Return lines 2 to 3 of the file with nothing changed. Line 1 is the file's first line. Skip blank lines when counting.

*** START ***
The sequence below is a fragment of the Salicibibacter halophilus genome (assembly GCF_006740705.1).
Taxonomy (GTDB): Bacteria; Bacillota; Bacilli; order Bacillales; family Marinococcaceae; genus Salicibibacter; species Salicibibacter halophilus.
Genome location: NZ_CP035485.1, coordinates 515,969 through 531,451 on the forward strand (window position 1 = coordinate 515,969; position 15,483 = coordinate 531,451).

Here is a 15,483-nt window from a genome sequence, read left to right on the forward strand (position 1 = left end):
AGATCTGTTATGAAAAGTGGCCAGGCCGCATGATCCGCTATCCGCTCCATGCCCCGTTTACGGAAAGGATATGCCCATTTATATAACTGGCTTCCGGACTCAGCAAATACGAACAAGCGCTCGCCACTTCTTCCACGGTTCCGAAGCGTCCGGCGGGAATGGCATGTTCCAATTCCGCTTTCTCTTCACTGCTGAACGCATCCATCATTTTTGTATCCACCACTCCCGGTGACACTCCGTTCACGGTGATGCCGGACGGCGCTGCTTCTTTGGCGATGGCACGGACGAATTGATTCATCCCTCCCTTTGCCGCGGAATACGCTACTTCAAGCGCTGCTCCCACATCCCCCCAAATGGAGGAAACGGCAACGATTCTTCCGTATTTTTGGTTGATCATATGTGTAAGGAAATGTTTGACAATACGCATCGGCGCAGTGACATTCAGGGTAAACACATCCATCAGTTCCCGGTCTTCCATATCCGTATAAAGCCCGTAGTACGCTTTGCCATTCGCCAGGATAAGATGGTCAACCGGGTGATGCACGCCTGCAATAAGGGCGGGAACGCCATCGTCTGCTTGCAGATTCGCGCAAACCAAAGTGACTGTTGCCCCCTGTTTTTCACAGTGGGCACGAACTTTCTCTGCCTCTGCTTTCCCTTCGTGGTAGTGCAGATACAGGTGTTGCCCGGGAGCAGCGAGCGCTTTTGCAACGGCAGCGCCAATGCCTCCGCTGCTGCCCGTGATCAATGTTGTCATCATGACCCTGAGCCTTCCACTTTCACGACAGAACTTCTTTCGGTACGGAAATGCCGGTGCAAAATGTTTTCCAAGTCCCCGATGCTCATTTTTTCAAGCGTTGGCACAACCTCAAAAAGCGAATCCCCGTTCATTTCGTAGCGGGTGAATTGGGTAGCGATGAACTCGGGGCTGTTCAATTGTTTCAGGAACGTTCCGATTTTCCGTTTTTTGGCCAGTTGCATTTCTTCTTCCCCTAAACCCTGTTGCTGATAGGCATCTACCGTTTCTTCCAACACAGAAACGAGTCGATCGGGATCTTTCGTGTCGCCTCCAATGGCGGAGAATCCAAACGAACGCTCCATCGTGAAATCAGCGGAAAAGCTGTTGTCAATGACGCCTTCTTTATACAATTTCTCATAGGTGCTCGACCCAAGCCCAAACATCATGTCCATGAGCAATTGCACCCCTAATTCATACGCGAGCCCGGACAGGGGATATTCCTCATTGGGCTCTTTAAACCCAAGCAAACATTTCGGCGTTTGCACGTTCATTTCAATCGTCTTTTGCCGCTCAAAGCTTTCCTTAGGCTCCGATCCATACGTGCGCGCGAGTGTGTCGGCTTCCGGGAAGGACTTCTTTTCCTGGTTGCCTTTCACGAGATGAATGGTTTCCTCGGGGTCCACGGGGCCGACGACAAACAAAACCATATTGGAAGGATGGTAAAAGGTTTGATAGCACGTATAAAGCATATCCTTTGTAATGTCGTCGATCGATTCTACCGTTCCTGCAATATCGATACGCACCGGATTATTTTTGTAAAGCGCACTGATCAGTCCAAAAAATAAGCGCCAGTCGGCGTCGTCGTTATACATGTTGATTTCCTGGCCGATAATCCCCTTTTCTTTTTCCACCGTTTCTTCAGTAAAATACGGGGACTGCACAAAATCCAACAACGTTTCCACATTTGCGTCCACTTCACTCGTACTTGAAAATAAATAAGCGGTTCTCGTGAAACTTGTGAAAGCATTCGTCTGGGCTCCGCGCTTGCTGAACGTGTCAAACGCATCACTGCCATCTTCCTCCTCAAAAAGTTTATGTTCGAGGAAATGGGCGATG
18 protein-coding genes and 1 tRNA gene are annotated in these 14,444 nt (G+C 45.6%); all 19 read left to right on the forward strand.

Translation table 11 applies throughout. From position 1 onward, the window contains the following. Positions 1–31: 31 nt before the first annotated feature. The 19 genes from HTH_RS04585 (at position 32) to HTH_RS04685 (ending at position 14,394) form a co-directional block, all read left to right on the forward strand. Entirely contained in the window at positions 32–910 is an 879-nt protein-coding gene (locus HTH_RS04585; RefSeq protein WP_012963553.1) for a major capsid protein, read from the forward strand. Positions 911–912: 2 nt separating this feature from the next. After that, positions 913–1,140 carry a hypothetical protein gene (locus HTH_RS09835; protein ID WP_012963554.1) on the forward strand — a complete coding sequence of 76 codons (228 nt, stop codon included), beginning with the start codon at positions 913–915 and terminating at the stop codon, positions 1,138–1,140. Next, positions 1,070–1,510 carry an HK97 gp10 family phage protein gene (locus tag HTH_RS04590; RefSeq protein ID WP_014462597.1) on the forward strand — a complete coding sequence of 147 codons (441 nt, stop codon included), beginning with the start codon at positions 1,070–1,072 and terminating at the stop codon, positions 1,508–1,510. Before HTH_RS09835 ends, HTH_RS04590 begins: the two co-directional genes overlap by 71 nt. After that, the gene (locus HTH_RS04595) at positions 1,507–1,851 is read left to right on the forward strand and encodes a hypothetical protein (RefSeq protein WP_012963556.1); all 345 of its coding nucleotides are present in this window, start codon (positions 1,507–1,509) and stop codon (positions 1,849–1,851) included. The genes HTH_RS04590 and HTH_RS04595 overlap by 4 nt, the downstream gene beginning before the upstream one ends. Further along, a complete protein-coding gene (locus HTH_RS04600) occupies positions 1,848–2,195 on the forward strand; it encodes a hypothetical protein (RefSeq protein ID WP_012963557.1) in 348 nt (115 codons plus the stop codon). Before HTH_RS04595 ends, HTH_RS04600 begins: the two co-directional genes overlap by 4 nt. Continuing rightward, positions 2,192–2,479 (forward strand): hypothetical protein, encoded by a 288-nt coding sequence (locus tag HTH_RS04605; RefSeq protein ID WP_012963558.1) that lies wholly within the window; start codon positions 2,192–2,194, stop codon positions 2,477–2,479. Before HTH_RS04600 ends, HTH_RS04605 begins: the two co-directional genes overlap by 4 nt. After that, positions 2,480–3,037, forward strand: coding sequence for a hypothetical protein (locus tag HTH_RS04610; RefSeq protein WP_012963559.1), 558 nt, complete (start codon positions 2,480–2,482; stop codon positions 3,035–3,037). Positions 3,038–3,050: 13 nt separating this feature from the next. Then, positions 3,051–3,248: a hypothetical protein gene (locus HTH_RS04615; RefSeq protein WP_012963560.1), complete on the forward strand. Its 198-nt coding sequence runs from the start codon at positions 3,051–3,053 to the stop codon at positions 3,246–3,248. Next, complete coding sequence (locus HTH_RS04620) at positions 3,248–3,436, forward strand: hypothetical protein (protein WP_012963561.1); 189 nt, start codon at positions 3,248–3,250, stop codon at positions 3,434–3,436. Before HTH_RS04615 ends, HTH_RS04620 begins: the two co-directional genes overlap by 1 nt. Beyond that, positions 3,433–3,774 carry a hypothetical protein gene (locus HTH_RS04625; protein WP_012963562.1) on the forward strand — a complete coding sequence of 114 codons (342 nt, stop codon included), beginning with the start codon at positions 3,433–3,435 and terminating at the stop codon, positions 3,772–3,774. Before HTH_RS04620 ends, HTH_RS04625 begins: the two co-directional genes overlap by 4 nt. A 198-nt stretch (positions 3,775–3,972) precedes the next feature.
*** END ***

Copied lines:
Taxonomy (GTDB): Bacteria; Bacillota; Bacilli; order Bacillales; family Marinococcaceae; genus Salicibibacter; species Salicibibacter halophilus.
Genome location: NZ_CP035485.1, coordinates 515,969 through 531,451 on the forward strand (window position 1 = coordinate 515,969; position 15,483 = coordinate 531,451).